We had a great performance management event last Friday, sponsored by the IDeA and the Local Authority Research Councils Initiative. There was a great line-up of speakers who covered everything from the academic theoretical side of performance management to the nuts and bolts of systems thinking to rubbish collection and disposal in Northern Ireland.
This conference came at a great time – there are increasing demands on performance management in the public sector – through new regulatory regimes (CAA) and the complexities of partnership accountabilities (LAA). There are also increasing demands on public sector performance – higher expectations from citizens and the pressures of efficiency – doing more with less. What we’ve done before – while good – no longer satisfies these demands. And we need to bring performance management and the whole approach to improvement to that next level.
The proceedings of the day have all been captured at www.ideaperformance.com. Dave Briggs set up the site and helped us with capturing content at the event. But before the event even started we used that “social learning space” to inform the day’s proceedings by asking the wider performance community of practice what we should be talking about and there were a number of comments.
The conversation doesn’t end there. We’ve had comments on Adrian Barker’s introductory talk of the day (with video) and follow up comments from one of the day’s speakers. More importantly, because of the way that it’s captured, it will be useful to shaping how we at the IDeA and across the LGA group think about how we’re supporting performance management and improvement. In fact, content was used at a planning meeting this morning. And we’re using the site again at another performance management related event at the end of this month. (I think we’d probably use a different site if looking at a separate topic. )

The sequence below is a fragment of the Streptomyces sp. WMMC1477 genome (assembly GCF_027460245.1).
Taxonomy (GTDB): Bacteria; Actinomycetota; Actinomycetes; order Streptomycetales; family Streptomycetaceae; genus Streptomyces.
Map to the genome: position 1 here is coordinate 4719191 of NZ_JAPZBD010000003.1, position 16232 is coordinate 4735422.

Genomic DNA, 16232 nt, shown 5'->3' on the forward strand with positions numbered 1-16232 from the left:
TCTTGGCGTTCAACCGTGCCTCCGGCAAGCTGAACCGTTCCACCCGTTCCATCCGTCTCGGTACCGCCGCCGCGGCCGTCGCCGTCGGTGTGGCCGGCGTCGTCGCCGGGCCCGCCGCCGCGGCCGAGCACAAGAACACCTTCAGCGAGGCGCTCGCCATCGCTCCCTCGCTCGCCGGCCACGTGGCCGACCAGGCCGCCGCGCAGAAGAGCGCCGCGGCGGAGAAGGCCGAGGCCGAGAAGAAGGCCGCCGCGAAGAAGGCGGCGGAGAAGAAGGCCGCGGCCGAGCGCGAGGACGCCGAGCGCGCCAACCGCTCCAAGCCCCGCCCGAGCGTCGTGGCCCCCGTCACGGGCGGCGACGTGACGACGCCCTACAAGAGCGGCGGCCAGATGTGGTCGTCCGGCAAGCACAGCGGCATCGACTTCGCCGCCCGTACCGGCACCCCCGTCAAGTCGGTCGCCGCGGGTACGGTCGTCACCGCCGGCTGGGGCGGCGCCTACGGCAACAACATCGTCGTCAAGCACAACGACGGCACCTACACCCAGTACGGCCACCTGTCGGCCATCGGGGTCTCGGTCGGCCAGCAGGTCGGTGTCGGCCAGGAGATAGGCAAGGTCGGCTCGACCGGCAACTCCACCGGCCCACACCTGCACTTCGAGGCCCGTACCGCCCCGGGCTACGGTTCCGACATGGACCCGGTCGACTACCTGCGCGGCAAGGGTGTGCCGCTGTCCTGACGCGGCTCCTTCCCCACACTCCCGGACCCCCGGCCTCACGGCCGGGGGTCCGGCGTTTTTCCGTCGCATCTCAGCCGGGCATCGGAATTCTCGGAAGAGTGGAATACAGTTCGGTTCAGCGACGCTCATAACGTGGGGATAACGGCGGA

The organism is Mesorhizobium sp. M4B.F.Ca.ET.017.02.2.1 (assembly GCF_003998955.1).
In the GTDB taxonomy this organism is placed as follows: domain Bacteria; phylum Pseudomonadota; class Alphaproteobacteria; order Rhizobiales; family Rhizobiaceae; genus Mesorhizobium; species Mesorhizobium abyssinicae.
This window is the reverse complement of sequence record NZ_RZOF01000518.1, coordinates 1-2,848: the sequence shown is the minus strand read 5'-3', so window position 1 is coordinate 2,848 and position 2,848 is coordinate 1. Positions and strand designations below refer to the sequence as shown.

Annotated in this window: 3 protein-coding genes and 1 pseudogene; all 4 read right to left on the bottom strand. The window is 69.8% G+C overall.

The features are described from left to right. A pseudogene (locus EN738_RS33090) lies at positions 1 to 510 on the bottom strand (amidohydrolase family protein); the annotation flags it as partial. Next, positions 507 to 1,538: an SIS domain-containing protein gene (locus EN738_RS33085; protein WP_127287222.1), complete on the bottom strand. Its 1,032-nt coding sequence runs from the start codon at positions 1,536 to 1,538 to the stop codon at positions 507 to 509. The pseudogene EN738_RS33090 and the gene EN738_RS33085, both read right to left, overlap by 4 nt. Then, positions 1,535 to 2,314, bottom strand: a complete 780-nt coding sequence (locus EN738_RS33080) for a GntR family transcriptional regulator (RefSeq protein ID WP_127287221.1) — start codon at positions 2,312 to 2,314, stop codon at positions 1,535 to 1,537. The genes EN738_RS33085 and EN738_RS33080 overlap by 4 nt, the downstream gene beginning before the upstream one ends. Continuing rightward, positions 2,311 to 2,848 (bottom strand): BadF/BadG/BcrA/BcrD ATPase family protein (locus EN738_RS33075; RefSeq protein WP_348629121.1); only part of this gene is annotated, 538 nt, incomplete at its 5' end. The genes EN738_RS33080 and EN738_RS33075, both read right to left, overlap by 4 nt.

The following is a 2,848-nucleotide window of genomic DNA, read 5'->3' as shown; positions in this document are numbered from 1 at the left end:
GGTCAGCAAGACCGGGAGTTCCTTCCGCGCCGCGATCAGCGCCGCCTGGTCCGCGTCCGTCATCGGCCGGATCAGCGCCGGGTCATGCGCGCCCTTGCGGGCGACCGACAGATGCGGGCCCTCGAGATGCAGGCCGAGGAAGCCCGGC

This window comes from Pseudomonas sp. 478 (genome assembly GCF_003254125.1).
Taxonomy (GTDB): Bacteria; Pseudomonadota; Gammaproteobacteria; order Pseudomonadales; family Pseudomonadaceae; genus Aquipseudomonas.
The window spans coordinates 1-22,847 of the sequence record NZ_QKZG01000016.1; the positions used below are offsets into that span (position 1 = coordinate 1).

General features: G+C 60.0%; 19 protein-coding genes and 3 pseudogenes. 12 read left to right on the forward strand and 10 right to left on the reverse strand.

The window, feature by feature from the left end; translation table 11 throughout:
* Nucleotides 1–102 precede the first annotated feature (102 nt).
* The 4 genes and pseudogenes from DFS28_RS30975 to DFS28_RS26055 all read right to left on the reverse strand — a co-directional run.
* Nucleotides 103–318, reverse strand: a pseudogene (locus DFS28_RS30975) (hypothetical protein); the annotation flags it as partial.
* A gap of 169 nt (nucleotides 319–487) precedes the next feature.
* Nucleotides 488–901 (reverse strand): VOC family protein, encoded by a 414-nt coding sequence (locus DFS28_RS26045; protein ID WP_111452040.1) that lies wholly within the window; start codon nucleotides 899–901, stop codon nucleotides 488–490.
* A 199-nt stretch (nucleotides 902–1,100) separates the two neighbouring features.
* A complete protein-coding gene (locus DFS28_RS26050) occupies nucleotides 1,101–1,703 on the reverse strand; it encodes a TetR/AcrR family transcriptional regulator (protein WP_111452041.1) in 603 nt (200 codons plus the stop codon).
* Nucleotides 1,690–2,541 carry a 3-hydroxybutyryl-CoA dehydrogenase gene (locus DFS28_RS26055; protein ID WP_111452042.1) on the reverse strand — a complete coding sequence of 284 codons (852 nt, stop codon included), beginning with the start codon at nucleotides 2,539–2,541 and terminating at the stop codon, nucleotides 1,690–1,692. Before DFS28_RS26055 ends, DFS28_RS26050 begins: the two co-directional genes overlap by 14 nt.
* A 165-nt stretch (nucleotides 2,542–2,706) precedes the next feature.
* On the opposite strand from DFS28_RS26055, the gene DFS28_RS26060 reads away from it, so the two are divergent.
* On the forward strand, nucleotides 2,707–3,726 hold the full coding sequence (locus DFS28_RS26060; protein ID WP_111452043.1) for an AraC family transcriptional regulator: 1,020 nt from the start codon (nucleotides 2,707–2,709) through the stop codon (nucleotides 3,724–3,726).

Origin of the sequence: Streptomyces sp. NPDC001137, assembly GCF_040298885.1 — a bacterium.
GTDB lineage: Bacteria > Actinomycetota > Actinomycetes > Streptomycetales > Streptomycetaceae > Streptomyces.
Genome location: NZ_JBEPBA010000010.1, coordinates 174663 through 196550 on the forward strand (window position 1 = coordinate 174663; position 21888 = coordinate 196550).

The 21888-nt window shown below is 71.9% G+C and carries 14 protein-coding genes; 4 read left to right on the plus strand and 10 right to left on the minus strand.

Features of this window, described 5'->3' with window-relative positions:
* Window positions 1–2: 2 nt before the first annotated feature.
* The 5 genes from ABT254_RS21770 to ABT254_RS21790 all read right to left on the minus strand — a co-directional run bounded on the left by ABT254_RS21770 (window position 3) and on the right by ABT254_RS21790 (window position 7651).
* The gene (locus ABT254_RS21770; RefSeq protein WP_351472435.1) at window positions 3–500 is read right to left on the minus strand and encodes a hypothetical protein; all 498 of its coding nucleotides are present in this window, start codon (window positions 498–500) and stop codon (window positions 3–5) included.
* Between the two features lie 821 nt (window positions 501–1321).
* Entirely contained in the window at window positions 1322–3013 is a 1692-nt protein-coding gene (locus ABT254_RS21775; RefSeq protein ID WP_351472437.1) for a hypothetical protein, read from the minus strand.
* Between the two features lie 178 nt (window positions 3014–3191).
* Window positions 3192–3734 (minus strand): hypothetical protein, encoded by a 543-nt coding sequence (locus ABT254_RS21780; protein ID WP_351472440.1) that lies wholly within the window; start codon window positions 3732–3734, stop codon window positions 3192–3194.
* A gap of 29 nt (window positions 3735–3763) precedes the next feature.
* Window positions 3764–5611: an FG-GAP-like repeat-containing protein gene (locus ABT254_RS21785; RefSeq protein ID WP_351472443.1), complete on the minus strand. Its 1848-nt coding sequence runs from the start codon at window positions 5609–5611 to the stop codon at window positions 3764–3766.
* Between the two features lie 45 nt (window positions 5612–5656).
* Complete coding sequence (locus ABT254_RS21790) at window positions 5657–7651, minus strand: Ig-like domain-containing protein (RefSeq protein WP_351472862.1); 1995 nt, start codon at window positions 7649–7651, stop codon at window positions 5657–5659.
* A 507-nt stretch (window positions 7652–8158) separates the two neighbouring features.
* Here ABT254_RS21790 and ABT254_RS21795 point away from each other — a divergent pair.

I’ve been involved in a number of great performance management events over the years – and I have to say I really enjoyed this one a lot. If there was a learning point – it might be 1. Fewer speakers, more time to interact (although I liked all the speakers, so no idea who I would cut) 2. It would have been great to have more innovative service managers who are driving performance at the front line.
As for the social reporting elements – I think we’re still learning. Overall, I think it was a great experience and I’m really excited to be using this at the next event. If I had it to do over again, I think I would plan a little bit more and seed the audience with a few more people who were willing to take a really active role. I would also make sure the wifi was working (!!!) I was chairing the day, so I wasn’t really able to help with capturing the proceedings (but I will at the next event). Adrian did a fair bit of notetaking and we all split up to capture workshop notes (which worked brilliantly). But I don’t want to sound too negative, because I think it was overall a brilliant success and the site looks fantastic. We’ve never captured and disseminated content so quickly – essentially in real time.
And I think there’s another learning point – that a lot of this content is quite specialised. Dave Briggs has a background in local government and risk management – some of that crosses over into the world of performance management in local government – so he was able to really engage with the material – even though I’m sure he found the world of PM jargon a little mind-blurring. But I’m not sure that just anyone with his social media skills but without his local government background would have been able to to do as well.